PCR reactions were carried out in 1 × IN Reaction Buffer (Epicentre Technologies, Madison, WI, USA) containing 1.4 nm each primer and 2.5 U Taq I DNA polymerase (Promega, Madison, WI, USA). Samples were amplified in an Eppendorf Thermocycler (Brinkmann Instruments, Westbury, NY, USA) under the following conditions: denaturing step at 95°C, 40 s; annealing step at 60°C, 30 s; amplification step at 72°C, 1 min for 20–28 cycles and a final amplification step at 72°C, 10 min. For semi-quantitative PCR, cDNA templates were normalized by amplifying actin-specific transcripts.
Differentiated ES cells or E12.5 ventral mesencephalon (VM) cells (stage 5 day 10) in 12-well plates were treated with 200 μL N3 medium supplemented with 50 mm KCl; the medium was collected after 30 min, followed by addition of perchloric acid (PCA) to a final concentration of 0.1 m PCA/0.1 mm EDTA. These de-proteinated samples were centrifuged and supernatant fluids were kept at − 80° until further analysis. Samples were filtered through a 0.22 μm nylon filter (Osmonics, Inc., Trevose, PA, USA) and analyzed for their catecholamine content by reverse-phase HPLC using a Velosep RP-18 column (100 × 3.2 mm; Brownlee Laboratories, Wellesley, MA, USA) and an ESA Coulochem II electrochemical detector equipped with a 5014 analytical cell (ESA Biosciences, Inc., Chelmsford, MA, USA) as described (Wachtel et al. 1997). The mobile phase consisted of 0.1 m sodium phosphate buffer (pH 2.65), 0.1 mm EDTA, 0.4 mm sodium octyl sulfate and 9% (v/v) methanol. The flow rate of the mobile phase through the system was 0.8 mL/min. The guard cell potential was set at 330 mV. The potential of the first electrode in the analytical cell was set at 0 mV, the second at 310 mV. l-DOPA, dopamine, dihydroxyphenyl acetic acid (DOPAC) and homovanillic acid (HVA) were identified by retention time, and quantified based on peak height using the EZChrom Chromatography Data System (ESA Biosciences, Inc.). The limit of detection for all compounds was < 1 pg. DA content of each sample was normalized with the amount of total cellular proteins. For protein measurement, after harvesting cells in 0.1 m PCA/0.1 mm EDTA, precipitates were resuspended in 10 mm potassium phosphate buffer with 0.2% triton-X, pH 7 and sonicated. The protein content was measured using the Bio-Rad Assay (Bio-Rad Laboratories, Hercules, CA, USA).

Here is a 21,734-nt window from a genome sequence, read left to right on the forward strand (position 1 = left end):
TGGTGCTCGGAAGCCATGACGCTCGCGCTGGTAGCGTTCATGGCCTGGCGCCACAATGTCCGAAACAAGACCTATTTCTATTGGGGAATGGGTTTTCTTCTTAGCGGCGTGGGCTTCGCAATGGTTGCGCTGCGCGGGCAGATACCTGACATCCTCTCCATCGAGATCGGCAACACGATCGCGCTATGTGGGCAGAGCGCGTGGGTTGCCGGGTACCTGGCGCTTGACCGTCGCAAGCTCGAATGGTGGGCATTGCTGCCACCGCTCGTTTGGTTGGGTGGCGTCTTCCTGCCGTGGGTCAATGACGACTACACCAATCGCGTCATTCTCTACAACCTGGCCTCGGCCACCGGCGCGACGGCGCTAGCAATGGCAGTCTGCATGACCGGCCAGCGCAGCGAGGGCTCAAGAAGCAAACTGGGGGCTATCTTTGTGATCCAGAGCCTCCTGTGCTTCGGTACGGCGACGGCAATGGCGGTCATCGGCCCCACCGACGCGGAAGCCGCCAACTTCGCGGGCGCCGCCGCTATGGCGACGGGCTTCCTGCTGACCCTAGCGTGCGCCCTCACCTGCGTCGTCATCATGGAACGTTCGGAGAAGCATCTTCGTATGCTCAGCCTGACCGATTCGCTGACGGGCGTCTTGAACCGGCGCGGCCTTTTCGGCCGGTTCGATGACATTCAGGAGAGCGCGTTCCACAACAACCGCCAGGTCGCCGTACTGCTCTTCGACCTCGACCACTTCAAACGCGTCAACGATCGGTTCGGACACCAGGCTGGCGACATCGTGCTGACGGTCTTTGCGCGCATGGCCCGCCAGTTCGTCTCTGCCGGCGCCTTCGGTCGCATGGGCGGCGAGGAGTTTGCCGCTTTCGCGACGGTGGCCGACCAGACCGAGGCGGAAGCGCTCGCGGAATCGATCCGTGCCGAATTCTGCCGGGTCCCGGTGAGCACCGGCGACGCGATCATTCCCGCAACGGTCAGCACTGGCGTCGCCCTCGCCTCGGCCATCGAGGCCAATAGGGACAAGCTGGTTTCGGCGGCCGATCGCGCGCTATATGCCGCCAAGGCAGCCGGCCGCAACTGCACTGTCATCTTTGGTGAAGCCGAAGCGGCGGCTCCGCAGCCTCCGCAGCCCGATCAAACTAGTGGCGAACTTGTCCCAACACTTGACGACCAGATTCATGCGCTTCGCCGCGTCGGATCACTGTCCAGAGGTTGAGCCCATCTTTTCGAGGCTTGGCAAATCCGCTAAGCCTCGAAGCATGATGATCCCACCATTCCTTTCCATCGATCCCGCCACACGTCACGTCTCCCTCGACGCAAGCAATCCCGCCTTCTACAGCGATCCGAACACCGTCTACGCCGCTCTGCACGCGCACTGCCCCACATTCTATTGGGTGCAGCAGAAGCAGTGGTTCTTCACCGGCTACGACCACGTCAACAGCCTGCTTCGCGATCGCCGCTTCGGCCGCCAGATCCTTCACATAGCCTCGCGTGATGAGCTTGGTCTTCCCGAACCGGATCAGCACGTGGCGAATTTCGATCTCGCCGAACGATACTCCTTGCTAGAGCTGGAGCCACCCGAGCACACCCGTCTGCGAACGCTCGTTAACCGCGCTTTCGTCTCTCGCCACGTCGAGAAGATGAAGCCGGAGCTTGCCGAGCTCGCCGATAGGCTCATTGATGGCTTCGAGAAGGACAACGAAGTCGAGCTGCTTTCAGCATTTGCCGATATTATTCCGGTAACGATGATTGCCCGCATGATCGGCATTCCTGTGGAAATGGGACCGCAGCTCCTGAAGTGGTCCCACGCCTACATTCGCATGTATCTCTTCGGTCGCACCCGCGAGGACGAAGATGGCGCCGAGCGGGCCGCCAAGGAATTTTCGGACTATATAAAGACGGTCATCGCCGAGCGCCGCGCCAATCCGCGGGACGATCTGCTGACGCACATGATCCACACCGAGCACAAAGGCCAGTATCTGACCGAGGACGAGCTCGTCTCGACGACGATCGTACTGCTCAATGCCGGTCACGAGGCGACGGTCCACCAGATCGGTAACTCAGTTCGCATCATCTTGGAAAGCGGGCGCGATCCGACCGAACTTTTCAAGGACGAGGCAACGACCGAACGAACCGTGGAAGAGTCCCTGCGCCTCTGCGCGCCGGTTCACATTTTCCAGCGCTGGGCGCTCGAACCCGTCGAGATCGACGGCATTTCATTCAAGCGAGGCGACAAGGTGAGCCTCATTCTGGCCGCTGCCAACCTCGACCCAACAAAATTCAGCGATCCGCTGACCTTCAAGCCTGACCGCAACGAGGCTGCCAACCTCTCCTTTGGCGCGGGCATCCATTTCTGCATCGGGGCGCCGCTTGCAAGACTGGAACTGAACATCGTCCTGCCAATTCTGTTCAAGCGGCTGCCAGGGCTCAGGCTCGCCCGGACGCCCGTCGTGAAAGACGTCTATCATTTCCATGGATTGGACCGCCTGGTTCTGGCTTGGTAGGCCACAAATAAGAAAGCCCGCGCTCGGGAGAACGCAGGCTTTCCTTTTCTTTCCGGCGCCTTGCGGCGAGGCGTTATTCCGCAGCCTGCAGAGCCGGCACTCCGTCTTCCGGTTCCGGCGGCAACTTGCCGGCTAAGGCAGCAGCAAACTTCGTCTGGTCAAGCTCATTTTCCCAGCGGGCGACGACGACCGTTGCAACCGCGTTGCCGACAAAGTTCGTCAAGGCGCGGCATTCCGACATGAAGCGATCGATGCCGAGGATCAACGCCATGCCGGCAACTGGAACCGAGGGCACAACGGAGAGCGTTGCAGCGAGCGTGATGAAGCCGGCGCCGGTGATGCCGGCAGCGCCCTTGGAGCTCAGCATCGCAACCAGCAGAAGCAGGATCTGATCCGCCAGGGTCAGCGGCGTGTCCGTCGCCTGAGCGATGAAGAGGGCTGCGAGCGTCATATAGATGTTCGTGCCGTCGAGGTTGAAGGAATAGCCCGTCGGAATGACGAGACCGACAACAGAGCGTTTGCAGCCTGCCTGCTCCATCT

GFP+ or GFP− cell populations were trypsinized after 4 days’ induction with SHH and FGF8, and resuspended at a density of 200 000 cells/μL. A 1 μL volume of cell suspension was grafted into the right striatum (from the bregma: AP + 0.05, L − 0.18, V − 0.30, IB 9) of C57/BL6 mice (n = 11) (Charles River Breeding Laboratories, Wilmington, MA, USA). Prior to surgery, mice received an i.p. injection of acepromazine (3.3 mg/kg, PromAce, Fort Dodge, IA, USA) and atropine sulfate (0.2 mg/kg, Phoenix Pharmaceuticals, St. Joseph, MO, USA), followed by anesthesia with an i.p. injection of ketamine (60 mg/kg, PromAce) and xylazine (3 mg/kg, Phoenix Pharmaceuticals). Transplantation was performed using a 22-gauge, 10 μL Hamilton syringe and a Kopf stereotaxic frame (Kopf Instruments, Tujunga, CA, USA). Post-operative analgesia consisted of two s.c. injections of buprenorphine (0.032 mg/kg, Sigma) over 24 h. Eight weeks after transplantation, mice were killed with an i.p. overdose of pentobarbital (150 mg/kg, Sigma). Subsequently, mice were perfused intracardially with 100 mL heparin saline (0.1% heparin in 0.9% saline) followed by 200 mL paraformaldehyde (4% in PBS). Brains were post-fixed for 8 h, equilibrated in sucrose (20% in PBS), sectioned at 40 μm on a freezing microtome (Microm, Waldorf, Germany) and collected in PBS. For histological analysis, sections were stained with antibodies against TH and NeuN (see above). Graft volumes were measured using an integrated Axioskop 2 microscope (Carl Zeiss, Thornwood, NY, USA) and StereoInvestigator image capture equipment and software (Microbright Field, Williston, VT, USA). To determine the total TH+ cell number within the GFP+ grafts, every sixth section was stained and counted.